In all likelihood, Felicien Kabuga, wanted by the International Criminal Tribunal for Rwanda, was in Frankfurt (Germany) in 2007.
It was on September 7, 2007, near Frankfurt, Germany. Police knock on the door of a house. Inside, was a man wanted by the International Criminal Tribunal for Rwanda: Augustin Ngirabatware, Minister of Planning during the genocide.
On noticing the police, who had come to arrest him, Ngirabatware displayed a strange reaction: he draws a USB from his pocket, throws it onto the ground and destroys it using his heels. Overpowered by the police, he is placed in detention. What was he trying to hide? Doubtful, investigators take the destroyed USB to a laboratory for analysis. But Ngirabatware is dead-silent: it will take several weeks to talk.
However, technicians are able to extract several documents, including at least one which seemed to be interesting: a hospital bill, amounting to about 5,000 Euros, under the names of a Tanzanian national. The document mentions treatment for "chronic respiratory failure."
This is the photo which was found in the passport obtained from Tanzanian authorities by German investigators (Photo: Jeune Afrique)
Intrigued, the German police seek and find the trace of the passport used by the patient to enter Germany territory and request for the holder's file from Tanzanian authorities. Surprise: the photo they receive, and which Jeune Afrique has provided (see side photo), is clearly that of Ngirabatware's father-in-law, Félicien Kabuga (77 years), nicknamed the "financier" of genocide. He was president of the infamous Radio Television Libre des Mille Collines (RTLM) and is believed to have imported tens of thousands of machetes for the genocidal militias. Incidentally, this photo contradicts the rumors that were circulating at the time, saying he had undergone plastic surgery to change his face.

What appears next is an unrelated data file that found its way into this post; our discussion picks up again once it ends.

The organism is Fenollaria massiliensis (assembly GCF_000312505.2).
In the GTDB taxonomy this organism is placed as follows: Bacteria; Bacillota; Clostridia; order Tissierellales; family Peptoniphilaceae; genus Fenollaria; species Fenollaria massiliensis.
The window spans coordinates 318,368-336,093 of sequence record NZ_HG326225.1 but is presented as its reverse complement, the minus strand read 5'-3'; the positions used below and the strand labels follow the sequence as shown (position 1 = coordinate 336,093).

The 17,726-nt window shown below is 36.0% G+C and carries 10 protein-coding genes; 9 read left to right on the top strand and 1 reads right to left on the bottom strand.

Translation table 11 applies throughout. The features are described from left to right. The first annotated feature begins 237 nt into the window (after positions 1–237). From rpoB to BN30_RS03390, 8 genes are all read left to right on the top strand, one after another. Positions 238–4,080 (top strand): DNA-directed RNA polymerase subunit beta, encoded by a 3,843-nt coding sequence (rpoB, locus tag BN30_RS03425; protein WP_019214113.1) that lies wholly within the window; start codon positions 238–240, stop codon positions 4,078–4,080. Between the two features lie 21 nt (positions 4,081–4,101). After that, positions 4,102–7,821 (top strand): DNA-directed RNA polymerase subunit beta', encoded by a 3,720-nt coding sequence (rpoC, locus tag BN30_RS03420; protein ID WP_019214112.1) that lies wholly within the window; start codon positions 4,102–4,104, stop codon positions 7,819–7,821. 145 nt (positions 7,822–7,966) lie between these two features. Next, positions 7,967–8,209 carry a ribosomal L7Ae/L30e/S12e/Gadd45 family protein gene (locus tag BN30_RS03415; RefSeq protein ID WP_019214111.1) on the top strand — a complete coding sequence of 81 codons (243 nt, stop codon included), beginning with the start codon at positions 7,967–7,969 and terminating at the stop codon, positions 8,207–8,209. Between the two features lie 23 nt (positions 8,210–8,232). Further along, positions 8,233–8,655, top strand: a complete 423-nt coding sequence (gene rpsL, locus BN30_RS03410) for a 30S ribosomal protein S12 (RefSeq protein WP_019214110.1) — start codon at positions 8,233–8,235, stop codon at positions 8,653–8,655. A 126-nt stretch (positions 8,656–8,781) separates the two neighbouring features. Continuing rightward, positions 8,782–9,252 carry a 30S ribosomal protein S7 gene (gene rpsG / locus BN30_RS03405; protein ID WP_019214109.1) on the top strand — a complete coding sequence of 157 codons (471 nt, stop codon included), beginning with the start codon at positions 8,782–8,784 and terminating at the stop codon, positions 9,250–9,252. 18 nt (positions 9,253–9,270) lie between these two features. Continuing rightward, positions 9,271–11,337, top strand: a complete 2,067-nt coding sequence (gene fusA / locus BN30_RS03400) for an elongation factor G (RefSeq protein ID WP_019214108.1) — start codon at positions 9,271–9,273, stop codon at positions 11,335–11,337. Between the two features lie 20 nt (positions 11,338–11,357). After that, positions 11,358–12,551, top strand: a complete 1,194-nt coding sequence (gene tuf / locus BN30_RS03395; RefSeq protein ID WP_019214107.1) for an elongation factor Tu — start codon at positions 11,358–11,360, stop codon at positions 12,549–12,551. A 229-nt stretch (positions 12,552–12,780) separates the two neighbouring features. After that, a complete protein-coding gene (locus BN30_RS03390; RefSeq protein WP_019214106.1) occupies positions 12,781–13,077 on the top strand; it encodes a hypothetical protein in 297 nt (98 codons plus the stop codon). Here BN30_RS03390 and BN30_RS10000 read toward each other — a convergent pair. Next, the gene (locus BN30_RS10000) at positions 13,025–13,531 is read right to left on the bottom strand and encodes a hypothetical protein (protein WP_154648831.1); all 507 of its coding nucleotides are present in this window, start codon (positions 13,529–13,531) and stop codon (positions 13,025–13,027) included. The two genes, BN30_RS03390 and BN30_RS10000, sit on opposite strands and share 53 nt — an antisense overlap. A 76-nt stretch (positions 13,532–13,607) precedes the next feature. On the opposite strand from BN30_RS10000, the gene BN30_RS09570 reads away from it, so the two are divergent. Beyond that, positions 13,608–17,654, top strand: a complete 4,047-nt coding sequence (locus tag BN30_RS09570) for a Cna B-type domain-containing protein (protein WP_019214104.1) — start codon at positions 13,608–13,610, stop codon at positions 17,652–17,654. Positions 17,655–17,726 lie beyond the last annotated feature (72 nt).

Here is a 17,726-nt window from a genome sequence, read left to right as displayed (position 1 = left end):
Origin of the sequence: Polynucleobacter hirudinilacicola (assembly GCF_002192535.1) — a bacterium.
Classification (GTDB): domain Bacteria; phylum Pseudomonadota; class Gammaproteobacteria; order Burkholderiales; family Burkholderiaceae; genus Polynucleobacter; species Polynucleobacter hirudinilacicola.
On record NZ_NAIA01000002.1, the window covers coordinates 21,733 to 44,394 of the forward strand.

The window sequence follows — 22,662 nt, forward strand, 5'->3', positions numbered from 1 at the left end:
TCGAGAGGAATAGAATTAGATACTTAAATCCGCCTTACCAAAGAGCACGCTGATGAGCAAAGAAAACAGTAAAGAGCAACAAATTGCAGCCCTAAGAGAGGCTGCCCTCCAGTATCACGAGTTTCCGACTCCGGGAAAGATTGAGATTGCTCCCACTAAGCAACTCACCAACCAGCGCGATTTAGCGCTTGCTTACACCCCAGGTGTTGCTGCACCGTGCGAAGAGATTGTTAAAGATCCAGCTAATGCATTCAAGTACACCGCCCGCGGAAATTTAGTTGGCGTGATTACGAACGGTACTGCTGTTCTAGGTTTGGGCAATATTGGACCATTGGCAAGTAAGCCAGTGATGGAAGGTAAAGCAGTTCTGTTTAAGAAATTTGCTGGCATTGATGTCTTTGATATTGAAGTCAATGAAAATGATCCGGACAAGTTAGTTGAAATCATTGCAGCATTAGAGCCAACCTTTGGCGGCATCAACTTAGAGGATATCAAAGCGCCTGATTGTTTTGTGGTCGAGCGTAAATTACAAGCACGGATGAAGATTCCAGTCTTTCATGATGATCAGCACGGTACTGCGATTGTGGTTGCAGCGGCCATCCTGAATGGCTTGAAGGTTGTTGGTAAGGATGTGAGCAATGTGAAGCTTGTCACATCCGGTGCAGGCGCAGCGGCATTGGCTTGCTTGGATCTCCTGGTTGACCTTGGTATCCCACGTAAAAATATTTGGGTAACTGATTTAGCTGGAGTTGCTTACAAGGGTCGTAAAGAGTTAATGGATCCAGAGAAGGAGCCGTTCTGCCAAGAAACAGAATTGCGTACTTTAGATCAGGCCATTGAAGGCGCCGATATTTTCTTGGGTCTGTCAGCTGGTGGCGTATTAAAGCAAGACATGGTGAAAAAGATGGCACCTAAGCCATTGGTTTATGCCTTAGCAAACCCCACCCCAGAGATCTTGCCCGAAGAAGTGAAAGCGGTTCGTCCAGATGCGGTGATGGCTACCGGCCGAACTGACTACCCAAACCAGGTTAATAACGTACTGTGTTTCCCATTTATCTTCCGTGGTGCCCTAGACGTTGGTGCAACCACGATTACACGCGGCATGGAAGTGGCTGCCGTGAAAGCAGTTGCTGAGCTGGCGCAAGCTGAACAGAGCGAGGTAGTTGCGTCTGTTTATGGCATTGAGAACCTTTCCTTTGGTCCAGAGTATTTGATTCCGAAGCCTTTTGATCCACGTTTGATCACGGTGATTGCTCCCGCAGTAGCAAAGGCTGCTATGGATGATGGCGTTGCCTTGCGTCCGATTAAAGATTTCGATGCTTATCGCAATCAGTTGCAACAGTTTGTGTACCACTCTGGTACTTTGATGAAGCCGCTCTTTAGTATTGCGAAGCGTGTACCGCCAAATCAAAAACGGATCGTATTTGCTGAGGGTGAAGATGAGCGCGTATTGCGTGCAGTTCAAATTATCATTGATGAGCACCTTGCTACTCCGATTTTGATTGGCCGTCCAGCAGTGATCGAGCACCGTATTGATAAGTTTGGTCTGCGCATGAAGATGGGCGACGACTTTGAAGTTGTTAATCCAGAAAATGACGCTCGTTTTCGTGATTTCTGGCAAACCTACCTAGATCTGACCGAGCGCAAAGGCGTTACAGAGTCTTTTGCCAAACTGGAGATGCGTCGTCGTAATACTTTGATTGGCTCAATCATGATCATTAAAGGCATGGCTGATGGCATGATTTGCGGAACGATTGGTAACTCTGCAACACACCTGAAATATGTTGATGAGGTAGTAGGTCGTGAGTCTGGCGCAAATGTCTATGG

When investigators return to Ngirabatware's home, Felicien Kabuga may have obviously left the country long ago. But a survey of the neighborhood allows them to learn that he has stayed in this house. Witnesses saw him move with an English cane (walking stick). There is some evidence he was even in the premises at the time of the arrest!
According to a source close to the investigation, Ngirabatware had time to speak out multiple phrases "in a language unknown to police" before his arrest. Was it Kinyarwanda? Was it for his father-in-law? One thing is certain: September 7, 2007, the alleged genocidal most wanted in the world came close to an arrest. He came close a few hours. Maybe even a few meters.
And since then? The prosecutor of the International Criminal Tribunal for Rwanda (ICTR), Hassan Jallow, stated regularly: he could be in Kenya. This rich man manages more business there under a false name. Despite the arrest of Ngirabatware, some family members remain high profile; Kabuga's other son-in-law, Fabien Singaye, is Special Advisor to the President of the Central African Republic, François Bozizé. The Kenyan government continues to deny that Kabuga is present on its soil. But a documentary - indeed controversial - by the private channel NTV Kenya released in July tends to prove otherwise.